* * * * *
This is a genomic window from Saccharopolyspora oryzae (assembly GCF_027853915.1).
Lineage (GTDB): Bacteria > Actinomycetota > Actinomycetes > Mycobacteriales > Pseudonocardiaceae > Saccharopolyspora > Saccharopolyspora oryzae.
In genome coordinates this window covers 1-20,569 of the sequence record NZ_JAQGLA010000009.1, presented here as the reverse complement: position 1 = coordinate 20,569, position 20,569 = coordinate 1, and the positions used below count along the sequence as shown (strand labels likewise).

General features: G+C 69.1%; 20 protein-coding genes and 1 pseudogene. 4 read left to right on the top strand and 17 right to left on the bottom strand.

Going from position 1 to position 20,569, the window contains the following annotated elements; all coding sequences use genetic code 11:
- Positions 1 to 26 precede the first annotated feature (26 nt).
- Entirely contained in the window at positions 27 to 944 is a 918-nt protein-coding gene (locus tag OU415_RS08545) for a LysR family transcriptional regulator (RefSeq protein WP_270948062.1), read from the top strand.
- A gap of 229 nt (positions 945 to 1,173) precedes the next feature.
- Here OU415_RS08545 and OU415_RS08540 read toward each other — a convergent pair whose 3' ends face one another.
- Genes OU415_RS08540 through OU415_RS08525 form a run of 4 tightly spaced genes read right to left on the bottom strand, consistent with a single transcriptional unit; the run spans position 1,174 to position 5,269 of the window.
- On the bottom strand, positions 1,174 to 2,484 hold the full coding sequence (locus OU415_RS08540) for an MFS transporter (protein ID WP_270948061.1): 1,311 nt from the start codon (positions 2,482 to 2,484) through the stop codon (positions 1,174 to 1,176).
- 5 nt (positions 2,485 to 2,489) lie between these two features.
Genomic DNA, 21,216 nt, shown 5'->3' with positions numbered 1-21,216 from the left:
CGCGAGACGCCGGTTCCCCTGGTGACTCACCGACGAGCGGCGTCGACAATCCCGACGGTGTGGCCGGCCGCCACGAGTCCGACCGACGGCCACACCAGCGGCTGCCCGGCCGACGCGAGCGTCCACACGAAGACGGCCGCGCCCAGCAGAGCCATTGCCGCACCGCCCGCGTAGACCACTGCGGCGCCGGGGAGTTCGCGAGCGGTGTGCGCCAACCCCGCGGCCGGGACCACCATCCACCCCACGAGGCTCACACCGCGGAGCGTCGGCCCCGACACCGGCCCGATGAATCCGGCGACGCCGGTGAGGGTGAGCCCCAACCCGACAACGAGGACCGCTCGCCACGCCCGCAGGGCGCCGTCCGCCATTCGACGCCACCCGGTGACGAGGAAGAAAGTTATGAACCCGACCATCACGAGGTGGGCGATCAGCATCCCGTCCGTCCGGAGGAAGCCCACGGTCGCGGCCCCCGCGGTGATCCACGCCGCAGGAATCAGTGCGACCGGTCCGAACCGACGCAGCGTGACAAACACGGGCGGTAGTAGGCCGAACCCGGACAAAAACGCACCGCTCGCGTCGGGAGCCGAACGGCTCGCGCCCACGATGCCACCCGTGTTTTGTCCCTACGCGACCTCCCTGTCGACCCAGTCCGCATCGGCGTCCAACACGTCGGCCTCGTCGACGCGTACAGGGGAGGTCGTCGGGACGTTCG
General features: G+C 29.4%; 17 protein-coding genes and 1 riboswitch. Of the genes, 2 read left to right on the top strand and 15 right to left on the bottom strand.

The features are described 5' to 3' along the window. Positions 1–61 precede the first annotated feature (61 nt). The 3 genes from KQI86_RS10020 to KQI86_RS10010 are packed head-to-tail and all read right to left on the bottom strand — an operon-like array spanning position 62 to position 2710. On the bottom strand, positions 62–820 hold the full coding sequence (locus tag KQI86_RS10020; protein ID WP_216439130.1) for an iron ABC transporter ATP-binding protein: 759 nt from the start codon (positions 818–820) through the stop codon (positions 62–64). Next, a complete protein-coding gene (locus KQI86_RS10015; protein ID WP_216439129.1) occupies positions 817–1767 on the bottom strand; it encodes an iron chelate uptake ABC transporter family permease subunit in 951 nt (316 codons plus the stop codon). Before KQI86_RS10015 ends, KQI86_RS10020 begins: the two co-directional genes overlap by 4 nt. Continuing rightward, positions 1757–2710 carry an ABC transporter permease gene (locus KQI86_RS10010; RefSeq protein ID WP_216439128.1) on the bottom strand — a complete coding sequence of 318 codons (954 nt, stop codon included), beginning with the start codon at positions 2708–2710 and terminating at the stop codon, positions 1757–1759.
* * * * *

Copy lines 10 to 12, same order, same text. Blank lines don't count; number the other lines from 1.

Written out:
- Genes OU415_RS08540 through OU415_RS08525 form a run of 4 tightly spaced genes read right to left on the bottom strand, consistent with a single transcriptional unit; the run spans position 1,174 to position 5,269 of the window.
- On the bottom strand, positions 1,174 to 2,484 hold the full coding sequence (locus OU415_RS08540) for an MFS transporter (protein ID WP_270948061.1): 1,311 nt from the start codon (positions 2,482 to 2,484) through the stop codon (positions 1,174 to 1,176).
- 5 nt (positions 2,485 to 2,489) lie between these two features.